The Motor Carrier Exemption under the Fair Labor Standards Act
By Lehr Middlebrooks Vreeland & Thompson, P.C.
August 1, 2019
This article was prepared by Lyndel L. Erwin, Wage and Hour Consultant for the law firm of Lehr Middlebrooks Vreeland & Thompson, P.C. Prior to working with the firm, Mr. Erwin was the Area Director for Alabama and Mississippi for the U. S. Department of Labor, Wage and Hour Division, and worked for 36 years with the Wage and Hour Division on enforcement issues concerning the Fair Labor Standards Act, Service Contract Act, Davis Bacon Act, Family and Medical Leave Act and Walsh-Healey Act. Mr. Erwin can be reached at 205.323.9272.
Although there have been some changes in the way that Wage Hour operates since the new administration took over, they have not been drastic. One change is that now the Wage Hour Administrator has begun issuing opinion letters. First, they reissued several letters that were withdrawn in early 2009 by the previous administration and recently issued several new letters, including three this month. One of the recent letters deals with “rounding” of timecards when computing the correct hours worked. All of the opinion letters can be found on the Wage Hour website.
Production Bonuses and Overtime
An opinion letter issued on July 1, 2019 should be of particular interest to employers that pay production bonuses as this letter addresses the method that should be used when computing the overtime that must be paid on a production bonus. The method that an employer uses in determining the bonus affects the method that must be used to compute the correct amount of overtime premium that is due. If the bonus is paid based on straight time hours only and covers a period longer than a workweek, the employer does not have to compute the overtime until he can determine the amount of the bonus. For example, if the bonus is paid quarterly, the total bonus must be allocated to each workweek within the quarter and the overtime must then be computed using the hours worked in each individual workweek. The payment of a bonus of $500.00 would require dividing the bonus by 13 weeks to get the weekly equivalent. Once this amount is determined, you must then divide weekly equivalent by the number of hours worked during each workweek. The overtime should be computed by dividing the equivalent amount by the number of hours actually worked during the workweek and overtime is computed at one-half time for the overtime hours worked.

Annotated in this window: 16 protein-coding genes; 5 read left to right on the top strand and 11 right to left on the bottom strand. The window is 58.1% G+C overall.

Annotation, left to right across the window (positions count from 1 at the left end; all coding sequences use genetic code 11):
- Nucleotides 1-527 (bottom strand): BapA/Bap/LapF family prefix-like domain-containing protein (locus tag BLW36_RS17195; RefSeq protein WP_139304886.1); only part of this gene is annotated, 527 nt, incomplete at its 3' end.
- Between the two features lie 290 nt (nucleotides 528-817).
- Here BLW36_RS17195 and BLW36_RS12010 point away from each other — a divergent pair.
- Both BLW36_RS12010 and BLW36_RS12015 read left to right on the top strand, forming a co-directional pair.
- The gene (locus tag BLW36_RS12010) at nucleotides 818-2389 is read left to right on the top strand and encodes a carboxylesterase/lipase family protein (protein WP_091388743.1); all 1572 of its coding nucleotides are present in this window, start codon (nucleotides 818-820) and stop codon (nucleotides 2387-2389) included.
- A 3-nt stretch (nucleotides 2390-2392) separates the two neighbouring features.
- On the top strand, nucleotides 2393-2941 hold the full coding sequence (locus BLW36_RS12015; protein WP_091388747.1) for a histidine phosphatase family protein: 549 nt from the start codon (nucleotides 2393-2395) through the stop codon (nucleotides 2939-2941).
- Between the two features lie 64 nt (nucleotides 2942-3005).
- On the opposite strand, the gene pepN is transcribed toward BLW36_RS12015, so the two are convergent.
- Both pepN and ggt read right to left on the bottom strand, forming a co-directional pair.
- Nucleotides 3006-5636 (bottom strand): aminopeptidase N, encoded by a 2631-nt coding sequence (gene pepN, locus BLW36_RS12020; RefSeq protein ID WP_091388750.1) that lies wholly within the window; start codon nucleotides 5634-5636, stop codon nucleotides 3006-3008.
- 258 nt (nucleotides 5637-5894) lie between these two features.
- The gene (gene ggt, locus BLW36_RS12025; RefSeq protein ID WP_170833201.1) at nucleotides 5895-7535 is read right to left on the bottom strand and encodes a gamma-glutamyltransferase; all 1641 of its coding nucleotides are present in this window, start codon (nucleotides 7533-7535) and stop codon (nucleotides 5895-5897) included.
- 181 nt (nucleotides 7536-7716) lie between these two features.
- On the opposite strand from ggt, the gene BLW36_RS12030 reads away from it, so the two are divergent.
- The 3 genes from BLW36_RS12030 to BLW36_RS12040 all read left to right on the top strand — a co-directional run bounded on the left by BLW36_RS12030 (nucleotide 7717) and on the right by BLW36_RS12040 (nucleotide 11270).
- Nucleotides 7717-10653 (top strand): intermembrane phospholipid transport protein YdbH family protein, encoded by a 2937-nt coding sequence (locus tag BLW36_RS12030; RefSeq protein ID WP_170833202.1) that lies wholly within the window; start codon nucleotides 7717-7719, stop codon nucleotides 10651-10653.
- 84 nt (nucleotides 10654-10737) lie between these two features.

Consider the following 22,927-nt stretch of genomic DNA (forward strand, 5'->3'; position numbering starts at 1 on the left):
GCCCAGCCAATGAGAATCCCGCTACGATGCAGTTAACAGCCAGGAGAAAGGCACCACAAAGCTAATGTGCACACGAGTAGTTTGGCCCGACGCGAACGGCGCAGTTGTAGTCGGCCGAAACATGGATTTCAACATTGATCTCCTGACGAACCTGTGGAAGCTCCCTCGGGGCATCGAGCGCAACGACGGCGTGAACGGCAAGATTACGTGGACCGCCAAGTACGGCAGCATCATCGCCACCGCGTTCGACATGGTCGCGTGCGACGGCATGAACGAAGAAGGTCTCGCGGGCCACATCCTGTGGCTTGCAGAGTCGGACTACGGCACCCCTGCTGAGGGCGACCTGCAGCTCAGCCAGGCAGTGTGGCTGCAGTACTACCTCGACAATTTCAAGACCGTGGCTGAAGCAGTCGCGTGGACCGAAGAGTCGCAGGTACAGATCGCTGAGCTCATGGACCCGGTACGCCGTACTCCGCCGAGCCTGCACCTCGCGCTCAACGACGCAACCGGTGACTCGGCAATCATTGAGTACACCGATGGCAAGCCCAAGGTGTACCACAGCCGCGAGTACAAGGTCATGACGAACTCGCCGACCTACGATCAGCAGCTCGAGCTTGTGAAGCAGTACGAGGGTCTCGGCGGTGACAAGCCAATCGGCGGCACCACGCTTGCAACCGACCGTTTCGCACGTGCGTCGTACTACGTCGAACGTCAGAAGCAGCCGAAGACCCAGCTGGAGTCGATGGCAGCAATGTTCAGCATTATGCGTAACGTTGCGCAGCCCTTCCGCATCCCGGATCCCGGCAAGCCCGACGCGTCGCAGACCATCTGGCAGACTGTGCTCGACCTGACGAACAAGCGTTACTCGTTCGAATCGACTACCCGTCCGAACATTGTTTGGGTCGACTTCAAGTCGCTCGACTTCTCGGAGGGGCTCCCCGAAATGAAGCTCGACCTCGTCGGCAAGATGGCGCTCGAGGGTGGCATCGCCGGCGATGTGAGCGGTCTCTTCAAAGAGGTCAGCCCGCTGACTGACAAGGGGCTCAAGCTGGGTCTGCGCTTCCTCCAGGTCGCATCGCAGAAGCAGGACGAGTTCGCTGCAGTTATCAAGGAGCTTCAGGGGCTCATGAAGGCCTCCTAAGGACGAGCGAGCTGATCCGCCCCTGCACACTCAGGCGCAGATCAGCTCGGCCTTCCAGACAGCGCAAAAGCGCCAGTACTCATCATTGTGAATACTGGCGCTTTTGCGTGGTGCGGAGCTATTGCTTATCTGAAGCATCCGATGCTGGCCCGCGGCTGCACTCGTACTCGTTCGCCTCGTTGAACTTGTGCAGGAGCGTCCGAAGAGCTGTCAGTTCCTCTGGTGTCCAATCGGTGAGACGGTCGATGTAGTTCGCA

The easier method to properly compute the correct overtime is to base the payment as a percentage of the employee’s gross pay (both straight time and overtime compensation) during the period covered by the bonus. Then you have correctly computed the overtime premium that is due by multiplying the bonus rate times the gross pay earned during the period.
Each method of computation of the overtime for the quarter will yield you the same gross amount of bonus due, but using the latter method is much easier and more efficient, especially if you are having someone manually compute your payrolls. The letter provides a detailed explanation of the regulations governing such payments.
The Motor Carrier Exemption
Previously, I have discussed the application of Motor Carrier exemption, but I continue to see employers facing litigation regarding the proper application of exemption. As there have been some changes in the criteria for the overtime exemption, I thought I should provide an updated overview to the requirements. Section 13(b)(1) of the FLSA provides an overtime exemption for employees who are within the authority of the Secretary of Transportation to establish qualifications and maximum hours of service pursuant to Section 204 of the Motor Carrier Act of 1935, except those employees covered by the small vehicle exception described below.
Thus, the 13(b)(1) overtime exemption applies to employees who are:
1. Employed by a motor carrier or motor private carrier
2. Drivers, driver’s helpers, loaders, or mechanics whose duties affect the safety of operation of motor vehicles in transportation on public highways in interstate or foreign commerce and
3. Not covered by the small vehicle exception.